Friday, February 10, 2012

The Prairie Cemetery (But First, A Quick Stop At Home)

Ah, but who am I to talk? When it comes to beauty we can live with, I am the prince of procrastination.

Our house is nearly 200 years old. When we first moved in, my wife took down the wallpaper, only to discover that, in the bathroom at least, there was no wall behind the paper. On the upside, this has kept the bathroom well-ventilated.

On the downside, it's the ugliest room in the building, and we use it every day. I could give you a sheet of reasons why I don't get to this project. Some of them are pretty solid, too — even experienced renovators are loath to touch bathrooms. But every morning this one ugly room confronts and sneers at my failure of nerve.

And every morning I shrug it off and face some other pressing task. It is, after all, a bathroom — the one room in the house where the contemplation of the beautiful has a piquant irony of its own.


DarkoV said...

Sir, our house is a mere 100 years old, which simply means my dirt is newer. Like you, I have bathroom issues...well, they are issues only if they are framed in the modern times. If I think of the room as to its function, it serves its purpose well. When the house was built, it was never a room that was intended for deep thought, escape, or, as seems to be the current rage (last 15 years or so) lounging.
Visiting friends' McMansions, I always leave their bathrooms feeling queasy. Why would anyone want an unholstered chair or, yes, sofa in the bathroom? The airs, the humidity, the....well I'll stop there.
I applaud your well-ventilated bathroom, which is what the depository should be.

Whisky Prajer said...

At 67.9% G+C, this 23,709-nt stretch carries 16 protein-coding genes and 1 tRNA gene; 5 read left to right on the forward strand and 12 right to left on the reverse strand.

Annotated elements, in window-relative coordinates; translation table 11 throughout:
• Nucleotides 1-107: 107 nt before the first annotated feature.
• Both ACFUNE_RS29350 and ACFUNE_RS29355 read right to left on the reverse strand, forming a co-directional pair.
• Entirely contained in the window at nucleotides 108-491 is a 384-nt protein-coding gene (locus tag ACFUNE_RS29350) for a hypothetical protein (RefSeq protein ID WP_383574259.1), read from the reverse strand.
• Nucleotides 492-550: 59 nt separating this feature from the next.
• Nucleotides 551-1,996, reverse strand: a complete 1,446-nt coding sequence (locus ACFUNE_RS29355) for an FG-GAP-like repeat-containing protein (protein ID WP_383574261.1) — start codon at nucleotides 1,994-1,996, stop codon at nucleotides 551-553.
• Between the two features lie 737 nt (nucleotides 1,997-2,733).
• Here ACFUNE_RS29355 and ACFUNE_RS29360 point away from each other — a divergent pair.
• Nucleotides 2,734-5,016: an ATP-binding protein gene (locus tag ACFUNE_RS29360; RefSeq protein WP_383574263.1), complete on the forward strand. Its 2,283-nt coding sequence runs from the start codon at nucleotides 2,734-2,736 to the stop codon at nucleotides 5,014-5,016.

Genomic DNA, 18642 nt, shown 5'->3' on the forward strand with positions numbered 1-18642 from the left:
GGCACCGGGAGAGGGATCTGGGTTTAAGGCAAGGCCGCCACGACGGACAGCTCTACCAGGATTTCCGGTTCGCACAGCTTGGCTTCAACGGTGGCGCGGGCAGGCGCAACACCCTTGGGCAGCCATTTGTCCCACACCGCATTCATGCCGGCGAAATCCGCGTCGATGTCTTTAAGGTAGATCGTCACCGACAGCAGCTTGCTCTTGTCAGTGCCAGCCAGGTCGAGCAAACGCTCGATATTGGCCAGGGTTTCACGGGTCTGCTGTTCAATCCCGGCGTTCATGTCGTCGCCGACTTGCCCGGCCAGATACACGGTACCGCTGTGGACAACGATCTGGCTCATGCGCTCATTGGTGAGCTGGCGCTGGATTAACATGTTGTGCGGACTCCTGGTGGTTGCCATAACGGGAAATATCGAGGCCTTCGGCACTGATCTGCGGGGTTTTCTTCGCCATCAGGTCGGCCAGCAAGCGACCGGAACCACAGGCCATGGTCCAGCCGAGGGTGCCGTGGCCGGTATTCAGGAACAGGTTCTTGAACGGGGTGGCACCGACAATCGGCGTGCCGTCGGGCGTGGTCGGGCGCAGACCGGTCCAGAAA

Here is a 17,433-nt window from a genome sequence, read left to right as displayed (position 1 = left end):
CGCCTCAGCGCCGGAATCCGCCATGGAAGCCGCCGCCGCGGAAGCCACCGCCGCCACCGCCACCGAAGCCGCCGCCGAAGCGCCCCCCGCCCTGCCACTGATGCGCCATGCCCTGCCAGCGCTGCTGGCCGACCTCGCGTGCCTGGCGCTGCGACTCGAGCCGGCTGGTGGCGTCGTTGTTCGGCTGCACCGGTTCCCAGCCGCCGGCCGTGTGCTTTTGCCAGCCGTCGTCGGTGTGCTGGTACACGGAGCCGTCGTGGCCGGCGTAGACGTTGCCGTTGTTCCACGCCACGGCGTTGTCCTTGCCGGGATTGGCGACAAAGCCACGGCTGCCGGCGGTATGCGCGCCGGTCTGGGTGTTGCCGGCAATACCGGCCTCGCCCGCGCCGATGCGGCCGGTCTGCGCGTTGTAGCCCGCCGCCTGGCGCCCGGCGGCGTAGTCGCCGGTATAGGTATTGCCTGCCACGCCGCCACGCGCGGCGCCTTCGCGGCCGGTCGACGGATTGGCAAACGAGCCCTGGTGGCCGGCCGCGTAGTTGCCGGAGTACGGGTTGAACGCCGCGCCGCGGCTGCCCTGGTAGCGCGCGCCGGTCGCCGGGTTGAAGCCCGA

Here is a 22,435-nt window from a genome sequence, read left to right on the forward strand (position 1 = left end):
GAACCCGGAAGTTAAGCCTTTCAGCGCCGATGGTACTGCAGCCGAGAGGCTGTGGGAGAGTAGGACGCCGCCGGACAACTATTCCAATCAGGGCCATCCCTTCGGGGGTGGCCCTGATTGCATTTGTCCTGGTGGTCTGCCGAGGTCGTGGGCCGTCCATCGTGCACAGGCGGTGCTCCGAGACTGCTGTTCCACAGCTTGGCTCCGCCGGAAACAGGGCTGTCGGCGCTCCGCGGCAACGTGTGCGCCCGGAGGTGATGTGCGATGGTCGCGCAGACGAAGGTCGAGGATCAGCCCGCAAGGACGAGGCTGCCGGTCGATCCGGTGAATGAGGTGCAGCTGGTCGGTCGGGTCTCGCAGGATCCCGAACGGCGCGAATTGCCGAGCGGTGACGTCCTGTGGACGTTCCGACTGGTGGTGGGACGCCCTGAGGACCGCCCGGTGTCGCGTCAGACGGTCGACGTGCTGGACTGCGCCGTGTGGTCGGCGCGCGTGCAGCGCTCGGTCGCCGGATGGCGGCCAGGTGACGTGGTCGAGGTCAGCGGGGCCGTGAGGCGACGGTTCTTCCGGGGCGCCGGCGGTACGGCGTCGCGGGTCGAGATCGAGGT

McMansion bathrooms are entities unto themselves, aren't they? The sheer space they inhabit is intimidating, to say nothing of the heating issues. Such a great distance from the outhouse, and not necessarily in the right direction.

paul bowman said...

No wall behind the paper eh?

(my captcha: nukke. — a hint at where to start, maybe?)

Whisky Prajer said...

Technically, that observation only applies to one wall. The bathroom is part of an addition to the house, which was built in the 1920s. Between the bathroom and the original house is a large hallway closet, an unheard of indulgence for the time.

paul bowman said...

Bathrooms can be tough in any case, as you say. What are you expecting to keep and how much rip out, when you do get to this?

Whisky Prajer said...

Tub, toilet, taps & sink have to go. Paneling also (which is cheap and easy to tear out). New floor, new walls, new lighting. Possibly a second sink where a shabby wall of counterspace is.

paul bowman said...

Judging from the photo, the floor looks like it might be relatively simple tear-up. That's a mercy for sure. Is the tub steel?

"New walls" always sounds scary, but I gather that the plaster is intact and not coming down. Is that just going to be a lot of scraping and patching then?

There's a toilet I've used several times and been pretty happy with — better than big box grade but not outrageously expensive here in the States — if you haven't already got something nailed down for that.

Whisky Prajer said...

"New walls" will be scary, actually: 1/4" drywall will be put up over what plaster is there (remember, one "wall" is in fact paper). The walls are all weird angles and measurements. Getting the old tub out won't be hard -- bust it up with a sledge, I figure. Bathroom floors aren't problematic unless there are soft spots (none in this bathroom, I don't think. Downstairs is another matter). And toilets I've done. I'll likely keep this one, or switch to an Aussie tank.